US, Canada, Australia Comparison Chart:
There are generally only 3 items that transfer between the 3 codes: The Ceiling, Walls, & Floor. The Canadian version came from the 2017 Energy Code NFRC.ca, while the Australian one is from their 2016 NCC Volume 2 Part 312 on Energy Efficiency. To my knowledge these are the newest codes as of the time of this writing. If any country does have a higher value than the 2021 IECC I highlighted the text.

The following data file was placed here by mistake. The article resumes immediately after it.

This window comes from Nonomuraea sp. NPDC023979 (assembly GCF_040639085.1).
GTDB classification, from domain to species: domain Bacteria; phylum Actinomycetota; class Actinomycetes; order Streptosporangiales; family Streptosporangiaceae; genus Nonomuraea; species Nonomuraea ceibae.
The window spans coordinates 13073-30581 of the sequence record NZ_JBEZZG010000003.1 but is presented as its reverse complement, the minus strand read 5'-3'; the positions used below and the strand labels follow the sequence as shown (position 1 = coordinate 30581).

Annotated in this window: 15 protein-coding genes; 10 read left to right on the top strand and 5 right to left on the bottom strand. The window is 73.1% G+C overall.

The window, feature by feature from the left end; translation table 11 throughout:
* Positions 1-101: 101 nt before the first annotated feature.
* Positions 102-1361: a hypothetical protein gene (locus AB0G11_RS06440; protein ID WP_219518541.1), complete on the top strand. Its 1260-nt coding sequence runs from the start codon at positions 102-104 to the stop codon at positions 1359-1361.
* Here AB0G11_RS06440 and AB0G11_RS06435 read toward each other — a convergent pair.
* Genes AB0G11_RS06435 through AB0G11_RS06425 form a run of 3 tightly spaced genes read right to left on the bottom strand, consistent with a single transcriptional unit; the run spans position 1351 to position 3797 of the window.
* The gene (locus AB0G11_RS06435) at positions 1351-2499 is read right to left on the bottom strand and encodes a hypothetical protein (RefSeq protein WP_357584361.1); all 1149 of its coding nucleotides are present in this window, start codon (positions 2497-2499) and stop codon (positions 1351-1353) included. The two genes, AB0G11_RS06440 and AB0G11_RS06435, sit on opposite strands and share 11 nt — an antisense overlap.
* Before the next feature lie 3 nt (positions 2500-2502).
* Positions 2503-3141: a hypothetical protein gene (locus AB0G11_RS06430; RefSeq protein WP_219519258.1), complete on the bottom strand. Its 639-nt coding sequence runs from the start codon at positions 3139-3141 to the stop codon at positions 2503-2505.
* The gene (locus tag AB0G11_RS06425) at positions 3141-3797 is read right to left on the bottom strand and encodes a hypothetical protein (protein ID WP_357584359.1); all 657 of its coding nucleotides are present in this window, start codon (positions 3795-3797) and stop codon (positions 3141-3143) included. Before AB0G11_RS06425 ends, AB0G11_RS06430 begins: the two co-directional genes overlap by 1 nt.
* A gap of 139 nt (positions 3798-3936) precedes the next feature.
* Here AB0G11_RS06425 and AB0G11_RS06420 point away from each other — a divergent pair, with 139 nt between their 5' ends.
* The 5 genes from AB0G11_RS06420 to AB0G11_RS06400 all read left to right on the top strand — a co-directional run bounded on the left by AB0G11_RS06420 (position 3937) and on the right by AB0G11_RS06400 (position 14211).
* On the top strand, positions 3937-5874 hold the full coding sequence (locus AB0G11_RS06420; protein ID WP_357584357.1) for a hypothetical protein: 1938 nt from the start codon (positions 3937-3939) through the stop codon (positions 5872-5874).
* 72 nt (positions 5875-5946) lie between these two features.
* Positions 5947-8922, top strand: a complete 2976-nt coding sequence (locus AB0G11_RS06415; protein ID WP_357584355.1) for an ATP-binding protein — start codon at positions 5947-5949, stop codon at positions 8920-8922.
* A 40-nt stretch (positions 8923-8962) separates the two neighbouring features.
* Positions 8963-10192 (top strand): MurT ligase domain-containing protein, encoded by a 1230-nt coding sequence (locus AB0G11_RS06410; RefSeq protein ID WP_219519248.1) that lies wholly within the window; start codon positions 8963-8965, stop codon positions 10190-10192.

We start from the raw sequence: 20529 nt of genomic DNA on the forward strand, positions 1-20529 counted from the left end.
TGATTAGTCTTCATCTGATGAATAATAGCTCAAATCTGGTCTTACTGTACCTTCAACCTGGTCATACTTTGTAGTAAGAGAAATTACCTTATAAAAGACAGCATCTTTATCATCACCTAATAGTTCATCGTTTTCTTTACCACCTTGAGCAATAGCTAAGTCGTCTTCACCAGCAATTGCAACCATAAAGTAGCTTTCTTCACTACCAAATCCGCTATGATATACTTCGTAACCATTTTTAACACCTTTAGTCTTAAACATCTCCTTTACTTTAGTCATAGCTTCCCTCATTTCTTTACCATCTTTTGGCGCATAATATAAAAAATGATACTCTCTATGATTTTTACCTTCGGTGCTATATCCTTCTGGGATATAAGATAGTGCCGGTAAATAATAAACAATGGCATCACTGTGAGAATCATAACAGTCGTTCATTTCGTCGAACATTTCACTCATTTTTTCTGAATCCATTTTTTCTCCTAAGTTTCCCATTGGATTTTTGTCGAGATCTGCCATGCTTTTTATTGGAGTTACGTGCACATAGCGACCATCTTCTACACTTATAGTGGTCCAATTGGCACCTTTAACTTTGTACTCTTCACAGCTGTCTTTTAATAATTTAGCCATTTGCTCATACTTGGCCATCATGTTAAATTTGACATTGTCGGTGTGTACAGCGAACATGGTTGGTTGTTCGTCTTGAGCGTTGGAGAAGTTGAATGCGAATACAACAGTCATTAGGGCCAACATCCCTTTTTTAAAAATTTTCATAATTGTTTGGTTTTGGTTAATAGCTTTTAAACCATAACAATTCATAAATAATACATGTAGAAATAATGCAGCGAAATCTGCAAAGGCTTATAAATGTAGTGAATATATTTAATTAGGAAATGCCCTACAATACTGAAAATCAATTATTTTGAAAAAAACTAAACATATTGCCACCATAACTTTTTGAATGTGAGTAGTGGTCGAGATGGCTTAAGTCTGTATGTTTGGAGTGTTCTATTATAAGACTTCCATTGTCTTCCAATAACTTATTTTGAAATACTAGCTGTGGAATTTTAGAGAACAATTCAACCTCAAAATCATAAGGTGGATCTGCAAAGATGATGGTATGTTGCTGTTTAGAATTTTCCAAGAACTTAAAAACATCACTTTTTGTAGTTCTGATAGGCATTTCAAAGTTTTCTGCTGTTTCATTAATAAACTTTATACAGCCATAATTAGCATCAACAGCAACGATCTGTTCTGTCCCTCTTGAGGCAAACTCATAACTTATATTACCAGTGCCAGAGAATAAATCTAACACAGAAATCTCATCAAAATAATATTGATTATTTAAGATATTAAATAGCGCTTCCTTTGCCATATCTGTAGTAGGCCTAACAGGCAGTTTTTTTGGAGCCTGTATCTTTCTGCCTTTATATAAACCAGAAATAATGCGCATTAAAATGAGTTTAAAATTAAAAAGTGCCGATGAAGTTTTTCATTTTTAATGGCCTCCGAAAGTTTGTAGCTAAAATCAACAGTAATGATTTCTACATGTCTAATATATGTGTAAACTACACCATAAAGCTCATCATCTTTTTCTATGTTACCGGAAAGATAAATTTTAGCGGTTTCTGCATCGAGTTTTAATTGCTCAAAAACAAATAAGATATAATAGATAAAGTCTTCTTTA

Few Quick Notes – I tried keeping climate zones somewhat close & similar. Also just like any code there can be exceptions or alternative trade-offs but I listed what was the most relevant option I could with some ranges given especially for the “roof insulation” as discussed above.
- Canada was easy – even though they have two “zone 7’s” they listed the same numbers so…
- Australia one the other hand…
- ACZ 1 & 2 were merged into our CZ 1
- ACZ 3 through 6 would be 1 step down on the chart i.e. CZ A3=2, A4=3
- ACZ 7 & 8 are both combined under CZ 6